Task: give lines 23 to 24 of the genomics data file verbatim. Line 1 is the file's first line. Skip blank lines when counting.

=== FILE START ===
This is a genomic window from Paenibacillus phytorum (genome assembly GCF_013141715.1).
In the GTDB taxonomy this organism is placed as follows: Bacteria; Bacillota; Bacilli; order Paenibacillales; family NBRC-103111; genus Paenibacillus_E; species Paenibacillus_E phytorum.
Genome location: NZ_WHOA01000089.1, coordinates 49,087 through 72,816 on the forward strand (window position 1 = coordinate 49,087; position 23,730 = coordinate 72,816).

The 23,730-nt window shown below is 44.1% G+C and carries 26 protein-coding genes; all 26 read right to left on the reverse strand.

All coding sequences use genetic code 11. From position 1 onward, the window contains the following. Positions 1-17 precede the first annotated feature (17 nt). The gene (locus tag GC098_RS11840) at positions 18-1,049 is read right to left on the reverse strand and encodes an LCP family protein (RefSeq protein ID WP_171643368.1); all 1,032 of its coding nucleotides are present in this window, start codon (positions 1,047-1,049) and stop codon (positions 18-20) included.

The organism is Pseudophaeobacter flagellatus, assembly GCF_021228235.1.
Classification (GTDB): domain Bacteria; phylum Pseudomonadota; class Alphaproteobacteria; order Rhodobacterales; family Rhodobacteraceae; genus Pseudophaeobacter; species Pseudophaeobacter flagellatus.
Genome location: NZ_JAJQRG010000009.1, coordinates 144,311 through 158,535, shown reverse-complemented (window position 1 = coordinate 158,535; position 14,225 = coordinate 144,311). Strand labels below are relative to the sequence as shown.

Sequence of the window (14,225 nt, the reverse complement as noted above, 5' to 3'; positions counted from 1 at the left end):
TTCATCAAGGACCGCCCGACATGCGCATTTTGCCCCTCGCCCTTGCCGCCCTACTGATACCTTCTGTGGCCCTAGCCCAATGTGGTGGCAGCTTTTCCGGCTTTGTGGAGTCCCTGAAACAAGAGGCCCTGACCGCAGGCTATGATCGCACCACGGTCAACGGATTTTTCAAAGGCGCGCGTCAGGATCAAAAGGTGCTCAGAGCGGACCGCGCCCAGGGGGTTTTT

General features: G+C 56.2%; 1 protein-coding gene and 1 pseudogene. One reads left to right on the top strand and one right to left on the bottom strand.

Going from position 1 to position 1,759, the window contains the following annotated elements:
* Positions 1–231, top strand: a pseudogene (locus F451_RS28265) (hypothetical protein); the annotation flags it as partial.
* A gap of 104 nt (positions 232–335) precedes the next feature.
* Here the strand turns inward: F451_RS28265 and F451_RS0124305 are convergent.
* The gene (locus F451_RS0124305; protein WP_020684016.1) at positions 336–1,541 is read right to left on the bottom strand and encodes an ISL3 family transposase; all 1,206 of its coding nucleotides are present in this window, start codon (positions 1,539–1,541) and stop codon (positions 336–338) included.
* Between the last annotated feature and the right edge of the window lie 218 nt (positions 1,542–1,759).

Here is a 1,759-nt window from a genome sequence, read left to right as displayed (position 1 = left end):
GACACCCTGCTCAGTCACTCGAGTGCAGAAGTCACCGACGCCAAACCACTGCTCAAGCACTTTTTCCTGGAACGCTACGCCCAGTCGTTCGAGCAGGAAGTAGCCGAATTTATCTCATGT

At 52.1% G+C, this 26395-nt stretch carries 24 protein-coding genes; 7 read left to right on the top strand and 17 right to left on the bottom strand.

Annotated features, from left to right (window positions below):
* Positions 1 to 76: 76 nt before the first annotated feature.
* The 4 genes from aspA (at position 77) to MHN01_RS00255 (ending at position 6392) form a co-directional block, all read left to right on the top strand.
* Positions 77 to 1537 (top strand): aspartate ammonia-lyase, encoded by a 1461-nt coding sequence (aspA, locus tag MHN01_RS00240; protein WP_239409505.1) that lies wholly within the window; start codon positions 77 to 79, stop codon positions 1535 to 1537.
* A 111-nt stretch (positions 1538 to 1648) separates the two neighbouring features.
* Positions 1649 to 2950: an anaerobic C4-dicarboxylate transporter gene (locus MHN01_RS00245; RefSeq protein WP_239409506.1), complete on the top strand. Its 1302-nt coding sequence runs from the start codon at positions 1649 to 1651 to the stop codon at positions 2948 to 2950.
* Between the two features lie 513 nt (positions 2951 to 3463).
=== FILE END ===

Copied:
* The 4 genes from aspA (at position 77) to MHN01_RS00255 (ending at position 6392) form a co-directional block, all read left to right on the top strand.
* Positions 77 to 1537 (top strand): aspartate ammonia-lyase, encoded by a 1461-nt coding sequence (aspA, locus tag MHN01_RS00240; protein WP_239409505.1) that lies wholly within the window; start codon positions 77 to 79, stop codon positions 1535 to 1537.